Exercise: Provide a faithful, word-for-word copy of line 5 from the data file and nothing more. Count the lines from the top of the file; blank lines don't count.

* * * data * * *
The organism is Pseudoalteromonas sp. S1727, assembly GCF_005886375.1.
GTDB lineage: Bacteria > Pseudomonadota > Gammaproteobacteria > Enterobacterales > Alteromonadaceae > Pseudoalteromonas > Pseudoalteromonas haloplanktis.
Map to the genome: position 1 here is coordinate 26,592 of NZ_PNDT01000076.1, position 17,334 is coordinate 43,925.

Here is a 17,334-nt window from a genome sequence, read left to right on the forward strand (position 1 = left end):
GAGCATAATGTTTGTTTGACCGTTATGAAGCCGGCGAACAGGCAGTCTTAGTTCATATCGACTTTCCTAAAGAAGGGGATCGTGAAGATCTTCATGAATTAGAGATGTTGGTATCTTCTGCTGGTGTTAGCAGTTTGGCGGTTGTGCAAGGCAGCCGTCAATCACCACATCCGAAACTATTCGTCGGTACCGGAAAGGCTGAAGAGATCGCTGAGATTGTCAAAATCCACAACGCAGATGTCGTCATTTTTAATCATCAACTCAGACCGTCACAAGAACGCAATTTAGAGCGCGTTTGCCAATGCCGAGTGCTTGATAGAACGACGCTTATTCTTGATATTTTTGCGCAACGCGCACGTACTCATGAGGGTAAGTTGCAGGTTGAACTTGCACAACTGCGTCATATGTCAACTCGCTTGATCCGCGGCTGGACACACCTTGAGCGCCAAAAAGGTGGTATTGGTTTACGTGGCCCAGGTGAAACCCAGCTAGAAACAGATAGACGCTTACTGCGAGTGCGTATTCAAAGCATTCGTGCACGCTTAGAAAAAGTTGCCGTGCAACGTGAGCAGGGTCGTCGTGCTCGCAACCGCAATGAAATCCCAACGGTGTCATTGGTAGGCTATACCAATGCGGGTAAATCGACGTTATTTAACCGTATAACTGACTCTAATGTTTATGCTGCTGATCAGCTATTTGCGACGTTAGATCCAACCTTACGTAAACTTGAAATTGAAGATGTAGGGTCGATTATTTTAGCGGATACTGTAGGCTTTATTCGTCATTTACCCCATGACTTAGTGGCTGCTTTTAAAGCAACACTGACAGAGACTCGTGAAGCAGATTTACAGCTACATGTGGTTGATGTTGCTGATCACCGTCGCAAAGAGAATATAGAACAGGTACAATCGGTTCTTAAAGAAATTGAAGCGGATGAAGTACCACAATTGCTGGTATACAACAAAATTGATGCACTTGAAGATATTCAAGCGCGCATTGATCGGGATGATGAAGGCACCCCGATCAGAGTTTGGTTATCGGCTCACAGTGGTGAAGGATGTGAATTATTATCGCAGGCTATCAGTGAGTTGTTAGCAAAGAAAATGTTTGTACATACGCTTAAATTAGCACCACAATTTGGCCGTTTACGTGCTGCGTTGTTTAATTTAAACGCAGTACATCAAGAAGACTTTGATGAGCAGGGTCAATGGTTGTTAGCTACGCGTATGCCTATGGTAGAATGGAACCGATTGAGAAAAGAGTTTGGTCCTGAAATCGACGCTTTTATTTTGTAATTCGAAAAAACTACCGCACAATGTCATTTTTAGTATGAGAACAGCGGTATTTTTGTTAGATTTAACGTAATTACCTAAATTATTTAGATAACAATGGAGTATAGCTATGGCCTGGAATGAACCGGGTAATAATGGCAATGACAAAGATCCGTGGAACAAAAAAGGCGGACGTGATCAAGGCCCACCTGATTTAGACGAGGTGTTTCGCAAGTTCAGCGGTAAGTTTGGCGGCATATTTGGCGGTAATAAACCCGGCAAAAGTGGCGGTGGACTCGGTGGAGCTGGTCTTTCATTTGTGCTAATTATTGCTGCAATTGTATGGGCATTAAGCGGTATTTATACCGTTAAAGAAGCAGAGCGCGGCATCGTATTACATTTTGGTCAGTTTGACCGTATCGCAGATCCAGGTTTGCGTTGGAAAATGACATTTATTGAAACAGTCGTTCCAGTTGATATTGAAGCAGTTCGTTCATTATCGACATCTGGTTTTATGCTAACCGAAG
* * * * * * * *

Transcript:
GAGCATAATGTTTGTTTGACCGTTATGAAGCCGGCGAACAGGCAGTCTTAGTTCATATCGACTTTCCTAAAGAAGGGGATCGTGAAGATCTTCATGAATTAGAGATGTTGGTATCTTCTGCTGGTGTTAGCAGTTTGGCGGTTGTGCAAGGCAGCCGTCAATCACCACATCCGAAACTATTCGTCGGTACCGGAAAGGCTGAAGAGATCGCTGAGATTGTCAAAATCCACAACGCAGATGTCGTCATTTTTAATCATCAACTCAGACCGTCACAAGAACGCAATTTAGAGCGCGTTTGCCAATGCCGAGTGCTTGATAGAACGACGCTTATTCTTGATATTTTTGCGCAACGCGCACGTACTCATGAGGGTAAGTTGCAGGTTGAACTTGCACAACTGCGTCATATGTCAACTCGCTTGATCCGCGGCTGGACACACCTTGAGCGCCAAAAAGGTGGTATTGGTTTACGTGGCCCAGGTGAAACCCAGCTAGAAACAGATAGACGCTTACTGCGAGTGCGTATTCAAAGCATTCGTGCACGCTTAGAAAAAGTTGCCGTGCAACGTGAGCAGGGTCGTCGTGCTCGCAACCGCAATGAAATCCCAACGGTGTCATTGGTAGGCTATACCAATGCGGGTAAATCGACGTTATTTAACCGTATAACTGACTCTAATGTTTATGCTGCTGATCAGCTATTTGCGACGTTAGATCCAACCTTACGTAAACTTGAAATTGAAGATGTAGGGTCGATTATTTTAGCGGATACTGTAGGCTTTATTCGTCATTTACCCCATGACTTAGTGGCTGCTTTTAAAGCAACACTGACAGAGACTCGTGAAGCAGATTTACAGCTACATGTGGTTGATGTTGCTGATCACCGTCGCAAAGAGAATATAGAACAGGTACAATCGGTTCTTAAAGAAATTGAAGCGGATGAAGTACCACAATTGCTGGTATACAACAAAATTGATGCACTTGAAGATATTCAAGCGCGCATTGATCGGGATGATGAAGGCACCCCGATCAGAGTTTGGTTATCGGCTCACAGTGGTGAAGGATGTGAATTATTATCGCAGGCTATCAGTGAGTTGTTAGCAAAGAAAATGTTTGTACATACGCTTAAATTAGCACCACAATTTGGCCGTTTACGTGCTGCGTTGTTTAATTTAAACGCAGTACATCAAGAAGACTTTGATGAGCAGGGTCAATGGTTGTTAGCTACGCGTATGCCTATGGTAGAATGGAACCGATTGAGAAAAGAGTTTGGTCCTGAAATCGACGCTTTTATTTTGTAATTCGAAAAAACTACCGCACAATGTCATTTTTAGTATGAGAACAGCGGTATTTTTGTTAGATTTAACGTAATTACCTAAATTATTTAGATAACAATGGAGTATAGCTATGGCCTGGAATGAACCGGGTAATAATGGCAATGACAAAGATCCGTGGAACAAAAAAGGCGGACGTGATCAAGGCCCACCTGATTTAGACGAGGTGTTTCGCAAGTTCAGCGGTAAGTTTGGCGGCATATTTGGCGGTAATAAACCCGGCAAAAGTGGCGGTGGACTCGGTGGAGCTGGTCTTTCATTTGTGCTAATTATTGCTGCAATTGTATGGGCATTAAGCGGTATTTATACCGTTAAAGAAGCAGAGCGCGGCATCGTATTACATTTTGGTCAGTTTGACCGTATCGCAGATCCAGGTTTGCGTTGGAAAATGACATTTATTGAAACAGTCGTTCCAGTTGATATTGAAGCAGTTCGTTCATTATCGACATCTGGTTTTATGCTAACCGAAG